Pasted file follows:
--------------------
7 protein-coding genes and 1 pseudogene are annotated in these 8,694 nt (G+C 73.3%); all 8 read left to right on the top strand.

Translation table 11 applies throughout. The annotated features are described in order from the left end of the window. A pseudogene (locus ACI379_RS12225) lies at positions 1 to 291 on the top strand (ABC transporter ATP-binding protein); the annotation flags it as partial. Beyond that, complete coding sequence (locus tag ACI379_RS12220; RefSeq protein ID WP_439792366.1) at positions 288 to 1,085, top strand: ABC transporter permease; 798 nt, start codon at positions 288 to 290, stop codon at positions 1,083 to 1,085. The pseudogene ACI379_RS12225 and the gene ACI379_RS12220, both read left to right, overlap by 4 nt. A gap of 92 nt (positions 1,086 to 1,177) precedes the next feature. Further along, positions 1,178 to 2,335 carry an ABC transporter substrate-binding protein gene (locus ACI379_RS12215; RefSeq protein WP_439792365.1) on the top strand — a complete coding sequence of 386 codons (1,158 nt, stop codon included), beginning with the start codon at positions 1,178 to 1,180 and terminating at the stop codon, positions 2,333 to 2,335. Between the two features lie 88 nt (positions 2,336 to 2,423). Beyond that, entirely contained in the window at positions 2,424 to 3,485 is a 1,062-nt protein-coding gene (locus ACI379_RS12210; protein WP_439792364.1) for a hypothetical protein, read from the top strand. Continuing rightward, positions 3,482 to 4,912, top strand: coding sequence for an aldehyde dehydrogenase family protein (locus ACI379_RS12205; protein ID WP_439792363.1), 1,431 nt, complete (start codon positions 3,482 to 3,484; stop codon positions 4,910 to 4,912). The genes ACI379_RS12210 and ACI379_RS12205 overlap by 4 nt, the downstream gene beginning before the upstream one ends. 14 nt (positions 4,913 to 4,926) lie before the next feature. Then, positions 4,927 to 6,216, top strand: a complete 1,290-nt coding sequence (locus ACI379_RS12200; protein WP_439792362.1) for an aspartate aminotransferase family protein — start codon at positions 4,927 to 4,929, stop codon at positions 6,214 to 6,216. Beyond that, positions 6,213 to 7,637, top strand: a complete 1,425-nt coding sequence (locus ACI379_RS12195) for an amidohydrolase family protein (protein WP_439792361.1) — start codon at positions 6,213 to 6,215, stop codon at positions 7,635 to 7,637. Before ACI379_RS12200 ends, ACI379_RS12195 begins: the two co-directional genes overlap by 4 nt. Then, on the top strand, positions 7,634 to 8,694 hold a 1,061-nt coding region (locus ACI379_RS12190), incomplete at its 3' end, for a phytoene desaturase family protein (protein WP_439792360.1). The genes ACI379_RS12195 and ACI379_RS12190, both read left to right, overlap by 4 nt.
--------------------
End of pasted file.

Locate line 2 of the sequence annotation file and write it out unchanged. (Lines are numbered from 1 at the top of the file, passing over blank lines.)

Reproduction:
Translation table 11 applies throughout. The annotated features are described in order from the left end of the window. A pseudogene (locus ACI379_RS12225) lies at positions 1 to 291 on the top strand (ABC transporter ATP-binding protein); the annotation flags it as partial. Beyond that, complete coding sequence (locus tag ACI379_RS12220; RefSeq protein ID WP_439792366.1) at positions 288 to 1,085, top strand: ABC transporter permease; 798 nt, start codon at positions 288 to 290, stop codon at positions 1,083 to 1,085. The pseudogene ACI379_RS12225 and the gene ACI379_RS12220, both read left to right, overlap by 4 nt. A gap of 92 nt (positions 1,086 to 1,177) precedes the next feature. Further along, positions 1,178 to 2,335 carry an ABC transporter substrate-binding protein gene (locus ACI379_RS12215; RefSeq protein WP_439792365.1) on the top strand — a complete coding sequence of 386 codons (1,158 nt, stop codon included), beginning with the start codon at positions 1,178 to 1,180 and terminating at the stop codon, positions 2,333 to 2,335. Between the two features lie 88 nt (positions 2,336 to 2,423). Beyond that, entirely contained in the window at positions 2,424 to 3,485 is a 1,062-nt protein-coding gene (locus ACI379_RS12210; protein WP_439792364.1) for a hypothetical protein, read from the top strand. Continuing rightward, positions 3,482 to 4,912, top strand: coding sequence for an aldehyde dehydrogenase family protein (locus ACI379_RS12205; protein ID WP_439792363.1), 1,431 nt, complete (start codon positions 3,482 to 3,484; stop codon positions 4,910 to 4,912). The genes ACI379_RS12210 and ACI379_RS12205 overlap by 4 nt, the downstream gene beginning before the upstream one ends. 14 nt (positions 4,913 to 4,926) lie before the next feature. Then, positions 4,927 to 6,216, top strand: a complete 1,290-nt coding sequence (locus ACI379_RS12200; protein WP_439792362.1) for an aspartate aminotransferase family protein — start codon at positions 4,927 to 4,929, stop codon at positions 6,214 to 6,216. Beyond that, positions 6,213 to 7,637, top strand: a complete 1,425-nt coding sequence (locus ACI379_RS12195) for an amidohydrolase family protein (protein WP_439792361.1) — start codon at positions 6,213 to 6,215, stop codon at positions 7,635 to 7,637. Before ACI379_RS12200 ends, ACI379_RS12195 begins: the two co-directional genes overlap by 4 nt. Then, on the top strand, positions 7,634 to 8,694 hold a 1,061-nt coding region (locus ACI379_RS12190), incomplete at its 3' end, for a phytoene desaturase family protein (protein WP_439792360.1). The genes ACI379_RS12195 and ACI379_RS12190, both read left to right, overlap by 4 nt.